Skip to content

Advertisement

  • Research article
  • Open Access
  • Open Peer Review

Feasibility and safety of dilatational tracheotomy using the rigid endoscope: a multicenter study

BMC AnesthesiologyBMC series – open, inclusive and trusted201717:7

https://doi.org/10.1186/s12871-017-0301-y

  • Received: 22 July 2016
  • Accepted: 4 January 2017
  • Published:
Open Peer Review reports

Abstract

Background

Fiberoptic tracheo-bronchoscopy is the most commonly used procedure for percutaneous dilational tracheotomy (PDT). However, PDT can be associated with major complications, including death. Furthermore it is unclear, whether the tracheal ring fractures may contribute to the development of tracheal stenosis after PDT nor whether tracheal ring fractures can be prevented by using a rigid endoscope for this procedure. The purpose of this study was to evaluate the feasibility of and the incidence of complications for PDT using the rigid tracheotomy endoscope (TED).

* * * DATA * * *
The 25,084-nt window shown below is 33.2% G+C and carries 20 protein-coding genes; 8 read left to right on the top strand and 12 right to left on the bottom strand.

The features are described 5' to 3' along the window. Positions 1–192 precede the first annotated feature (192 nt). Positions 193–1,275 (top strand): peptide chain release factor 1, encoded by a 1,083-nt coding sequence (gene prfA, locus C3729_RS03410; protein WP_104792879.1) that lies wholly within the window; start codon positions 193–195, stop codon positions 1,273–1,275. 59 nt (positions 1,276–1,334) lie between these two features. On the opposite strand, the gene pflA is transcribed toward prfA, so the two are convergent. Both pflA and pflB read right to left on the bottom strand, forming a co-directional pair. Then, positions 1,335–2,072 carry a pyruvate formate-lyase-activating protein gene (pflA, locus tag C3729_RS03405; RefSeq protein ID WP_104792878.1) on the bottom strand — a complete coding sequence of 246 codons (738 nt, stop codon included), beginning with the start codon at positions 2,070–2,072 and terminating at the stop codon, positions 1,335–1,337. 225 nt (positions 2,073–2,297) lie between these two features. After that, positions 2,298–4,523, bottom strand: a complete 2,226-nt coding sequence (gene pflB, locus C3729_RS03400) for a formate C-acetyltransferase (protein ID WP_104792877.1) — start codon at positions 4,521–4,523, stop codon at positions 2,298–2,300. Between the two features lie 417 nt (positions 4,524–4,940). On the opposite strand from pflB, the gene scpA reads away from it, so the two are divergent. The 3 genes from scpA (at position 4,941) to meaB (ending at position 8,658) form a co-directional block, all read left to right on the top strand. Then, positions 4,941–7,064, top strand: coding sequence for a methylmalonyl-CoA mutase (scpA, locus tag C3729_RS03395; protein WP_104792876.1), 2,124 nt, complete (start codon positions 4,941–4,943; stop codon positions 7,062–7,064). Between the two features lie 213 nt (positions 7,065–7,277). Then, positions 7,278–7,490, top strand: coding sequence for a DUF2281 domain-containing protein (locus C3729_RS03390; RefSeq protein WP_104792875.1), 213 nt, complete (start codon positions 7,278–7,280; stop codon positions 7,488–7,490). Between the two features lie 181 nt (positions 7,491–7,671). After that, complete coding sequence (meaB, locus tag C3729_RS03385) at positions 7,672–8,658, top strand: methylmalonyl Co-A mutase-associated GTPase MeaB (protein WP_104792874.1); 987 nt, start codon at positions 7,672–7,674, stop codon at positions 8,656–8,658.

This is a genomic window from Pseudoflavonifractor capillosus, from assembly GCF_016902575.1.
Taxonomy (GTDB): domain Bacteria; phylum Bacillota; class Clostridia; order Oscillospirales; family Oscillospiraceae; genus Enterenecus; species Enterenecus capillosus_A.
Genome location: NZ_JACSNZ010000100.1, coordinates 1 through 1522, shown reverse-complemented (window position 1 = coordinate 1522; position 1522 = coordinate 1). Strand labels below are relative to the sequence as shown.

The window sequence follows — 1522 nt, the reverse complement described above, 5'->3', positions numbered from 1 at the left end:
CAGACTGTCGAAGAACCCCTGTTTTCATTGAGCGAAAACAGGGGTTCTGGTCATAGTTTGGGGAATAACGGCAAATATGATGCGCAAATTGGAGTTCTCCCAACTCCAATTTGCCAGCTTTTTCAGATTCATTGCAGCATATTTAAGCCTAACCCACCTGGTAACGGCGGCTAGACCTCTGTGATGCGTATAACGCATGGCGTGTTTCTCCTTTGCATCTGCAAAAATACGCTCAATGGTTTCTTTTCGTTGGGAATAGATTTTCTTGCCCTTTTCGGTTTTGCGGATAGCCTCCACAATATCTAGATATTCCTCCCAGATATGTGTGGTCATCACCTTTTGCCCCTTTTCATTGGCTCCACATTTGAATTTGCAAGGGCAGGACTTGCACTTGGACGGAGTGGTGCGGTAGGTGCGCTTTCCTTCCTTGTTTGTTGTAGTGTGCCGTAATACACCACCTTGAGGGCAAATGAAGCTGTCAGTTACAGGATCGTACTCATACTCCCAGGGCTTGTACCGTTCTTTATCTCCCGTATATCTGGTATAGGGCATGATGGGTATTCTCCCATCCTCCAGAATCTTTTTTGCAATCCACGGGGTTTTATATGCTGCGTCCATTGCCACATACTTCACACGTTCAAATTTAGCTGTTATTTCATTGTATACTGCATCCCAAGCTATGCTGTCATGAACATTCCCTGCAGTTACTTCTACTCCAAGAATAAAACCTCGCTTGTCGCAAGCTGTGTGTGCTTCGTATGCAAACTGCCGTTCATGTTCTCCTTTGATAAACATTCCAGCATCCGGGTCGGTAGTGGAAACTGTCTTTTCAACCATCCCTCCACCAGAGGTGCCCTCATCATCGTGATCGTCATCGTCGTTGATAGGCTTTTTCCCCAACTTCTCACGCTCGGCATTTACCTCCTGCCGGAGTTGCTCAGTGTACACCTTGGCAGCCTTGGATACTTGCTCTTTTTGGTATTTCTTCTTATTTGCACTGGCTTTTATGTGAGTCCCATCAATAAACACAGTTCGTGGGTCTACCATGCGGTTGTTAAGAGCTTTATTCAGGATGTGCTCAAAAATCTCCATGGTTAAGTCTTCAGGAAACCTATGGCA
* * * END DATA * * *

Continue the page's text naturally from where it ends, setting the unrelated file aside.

Methods

In a prospective multicenter observational study from 2006 to 2010, 180 adult patients in intensive care and those scheduled for ear, nose and throat surgery underwent PDT using TED. Data collection was performed using a structured protocol. The patients were observed according to PDT phase (phase 1: puncture, phase 2: dilatation and phase 3: cannula insertion). The descriptive data are given as the number (percent) of cases and the mean ± standard deviation (SD) where appropriate. The relationships between dichotomous and categorical parameters were analyzed using the chi-square test. P values ≤ 0.05 were considered significant.